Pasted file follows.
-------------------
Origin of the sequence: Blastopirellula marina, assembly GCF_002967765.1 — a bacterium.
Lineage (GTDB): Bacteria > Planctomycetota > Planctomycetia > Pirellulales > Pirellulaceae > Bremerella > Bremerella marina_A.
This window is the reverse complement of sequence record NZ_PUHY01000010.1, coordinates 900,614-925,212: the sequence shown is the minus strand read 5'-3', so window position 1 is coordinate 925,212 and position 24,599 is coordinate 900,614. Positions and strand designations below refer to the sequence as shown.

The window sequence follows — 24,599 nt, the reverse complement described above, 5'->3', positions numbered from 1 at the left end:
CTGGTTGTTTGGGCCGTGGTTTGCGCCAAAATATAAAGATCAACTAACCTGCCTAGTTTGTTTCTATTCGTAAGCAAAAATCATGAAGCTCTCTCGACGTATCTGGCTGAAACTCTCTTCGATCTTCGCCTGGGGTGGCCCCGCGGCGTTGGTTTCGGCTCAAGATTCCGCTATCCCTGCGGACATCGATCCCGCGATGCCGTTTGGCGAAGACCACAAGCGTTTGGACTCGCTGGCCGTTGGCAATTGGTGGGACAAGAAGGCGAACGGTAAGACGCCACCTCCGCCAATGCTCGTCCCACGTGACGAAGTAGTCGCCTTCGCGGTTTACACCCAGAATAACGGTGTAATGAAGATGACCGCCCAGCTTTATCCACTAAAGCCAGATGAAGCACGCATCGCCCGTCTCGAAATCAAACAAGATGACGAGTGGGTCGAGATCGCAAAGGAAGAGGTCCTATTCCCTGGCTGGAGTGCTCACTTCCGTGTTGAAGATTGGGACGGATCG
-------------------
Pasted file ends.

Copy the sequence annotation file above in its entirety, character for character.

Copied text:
Origin of the sequence: Blastopirellula marina, assembly GCF_002967765.1 — a bacterium.
Lineage (GTDB): Bacteria > Planctomycetota > Planctomycetia > Pirellulales > Pirellulaceae > Bremerella > Bremerella marina_A.
This window is the reverse complement of sequence record NZ_PUHY01000010.1, coordinates 900,614-925,212: the sequence shown is the minus strand read 5'-3', so window position 1 is coordinate 925,212 and position 24,599 is coordinate 900,614. Positions and strand designations below refer to the sequence as shown.

The window sequence follows — 24,599 nt, the reverse complement described above, 5'->3', positions numbered from 1 at the left end:
CTGGTTGTTTGGGCCGTGGTTTGCGCCAAAATATAAAGATCAACTAACCTGCCTAGTTTGTTTCTATTCGTAAGCAAAAATCATGAAGCTCTCTCGACGTATCTGGCTGAAACTCTCTTCGATCTTCGCCTGGGGTGGCCCCGCGGCGTTGGTTTCGGCTCAAGATTCCGCTATCCCTGCGGACATCGATCCCGCGATGCCGTTTGGCGAAGACCACAAGCGTTTGGACTCGCTGGCCGTTGGCAATTGGTGGGACAAGAAGGCGAACGGTAAGACGCCACCTCCGCCAATGCTCGTCCCACGTGACGAAGTAGTCGCCTTCGCGGTTTACACCCAGAATAACGGTGTAATGAAGATGACCGCCCAGCTTTATCCACTAAAGCCAGATGAAGCACGCATCGCCCGTCTCGAAATCAAACAAGATGACGAGTGGGTCGAGATCGCAAAGGAAGAGGTCCTATTCCCTGGCTGGAGTGCTCACTTCCGTGTTGAAGATTGGGACGGATCG